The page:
Seven Tips to Avoid Rental Scams
Apartment rental scams are becoming more common, making it important for prospective tenants to be aware and well-informed to prevent financial loss and emotional distress from getting caught up in one. The best defense against these rip-offs is awareness and knowledge.
The following seven tips will show you how to spot rental scams so you can protect yourself from fraudulent activities and secure a legitimate rental experience.
1. Do Your Research and Verify What You Find
Before engaging with any rental listings, conduct thorough research on the property and its management. Start by verifying the legitimacy of the landlord or property manager. Search for their contact information online and cross-reference it with official websites, local directories or social media profiles. If you find inconsistencies or no trace of their existence, proceed with caution.
2. Beware of Suspiciously Low Prices and Unrealistic Offers
One of the most common red flags of these scams is a rental price significantly lower than similar properties in the area. As the saying goes, if a deal seems too good to be true, it probably is. Research average rental rates in locations that interest you and be suspicious of listings that are well below those figures.
3. Avoid Demands for Upfront Payment or Wire Transfer Requests
A telltale sign of a rental scam is the demand for an upfront payment, particularly via wire transfer, which—like cash—is difficult to trace and you likely won’t get it back. Legitimate landlords typically prioritize the completion of necessary paperwork before requesting a security deposit or first month’s rent, whereas scammers often insist on payment of these before a lease is signed. (The exception to this is the application fee, which is paid before the lease is signed. This fee covers the costs of background checks and is usually much less than the rent amount.)
4. Be Sure to View and Inspect Property
Scammers may give a variety of reasons to prevent you from visiting and inspecting the property, but most often they claim to be out of town. Insist on scheduling a viewing and thoroughly inspect the premises before committing to anything. The Federal Trade Commission (FTC) offers a simple piece of advice to avoid this scam: “If you can’t meet in person, see the apartment, or sign a lease before you pay, keep looking.”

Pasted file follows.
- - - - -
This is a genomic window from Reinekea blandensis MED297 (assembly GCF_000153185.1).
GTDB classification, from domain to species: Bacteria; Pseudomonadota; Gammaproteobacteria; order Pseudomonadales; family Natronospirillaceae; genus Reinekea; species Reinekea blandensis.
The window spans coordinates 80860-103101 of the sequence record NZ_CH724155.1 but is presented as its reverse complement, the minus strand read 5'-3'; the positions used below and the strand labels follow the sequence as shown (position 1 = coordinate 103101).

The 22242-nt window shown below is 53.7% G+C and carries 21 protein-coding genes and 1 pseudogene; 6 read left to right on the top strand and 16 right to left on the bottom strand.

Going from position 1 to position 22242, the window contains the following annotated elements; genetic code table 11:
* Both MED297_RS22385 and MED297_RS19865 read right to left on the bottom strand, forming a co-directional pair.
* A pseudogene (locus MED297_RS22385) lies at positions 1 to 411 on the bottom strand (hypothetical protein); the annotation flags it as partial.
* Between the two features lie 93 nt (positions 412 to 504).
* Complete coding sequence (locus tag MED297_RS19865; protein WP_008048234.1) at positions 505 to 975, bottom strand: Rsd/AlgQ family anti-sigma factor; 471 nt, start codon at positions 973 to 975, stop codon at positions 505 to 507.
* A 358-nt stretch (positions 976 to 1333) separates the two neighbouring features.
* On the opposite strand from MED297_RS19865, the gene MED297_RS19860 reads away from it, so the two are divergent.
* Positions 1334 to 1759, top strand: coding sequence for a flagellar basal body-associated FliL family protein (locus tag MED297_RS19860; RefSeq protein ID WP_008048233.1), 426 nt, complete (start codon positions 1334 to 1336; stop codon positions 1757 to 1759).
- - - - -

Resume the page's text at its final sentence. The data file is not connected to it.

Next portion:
5. Be Wary of Poor Communication and Inconsistencies
Pay close attention to the quality of communication with the prospective landlord or property manager. Rental scammers often disregard specific questions or concerns and give inconsistent or evasive responses. Legitimate landlords are usually responsive, professional and willing to provide detailed information about their property.
6. Look out for “Cloning” of a Legitimate Listing
Rental scammers often copy legitimate rental listings from reputable websites and post them on other platforms. The cloned listings contain all the originals’ details, including photos and descriptions, but with different contact information. To avoid falling victim to this tactic, verify the authenticity of a listing by cross-referencing it with other sources. If you find an identical listing elsewhere with different contact information, at least one of the listings is likely a scam.
7. Don’t Fall for Intense Pressure to Decide Immediately
Scammers rely on a sense of urgency, pushing potential victims to make rushed decisions by claiming others are interested in the same property, or by setting unrealistic deadlines. Take your time when making rental decisions, carefully reading the terms of the lease and verifying the property's legitimacy—and never allow yourself to be pressured into providing personal or financial information prematurely. Even if you don’t fall for their rental scam, if you provide these criminals with personal information (driver’s license, social security number, etc.), they can create a profile of you and attempt a different scam at a later time.
Recognizing the warning signs of a rental scam is crucial in protecting yourself when searching for an apartment or rental home. If a listing seems too good to be true, or if you encounter any of the warning signs mentioned above, trust your instincts and proceed with caution.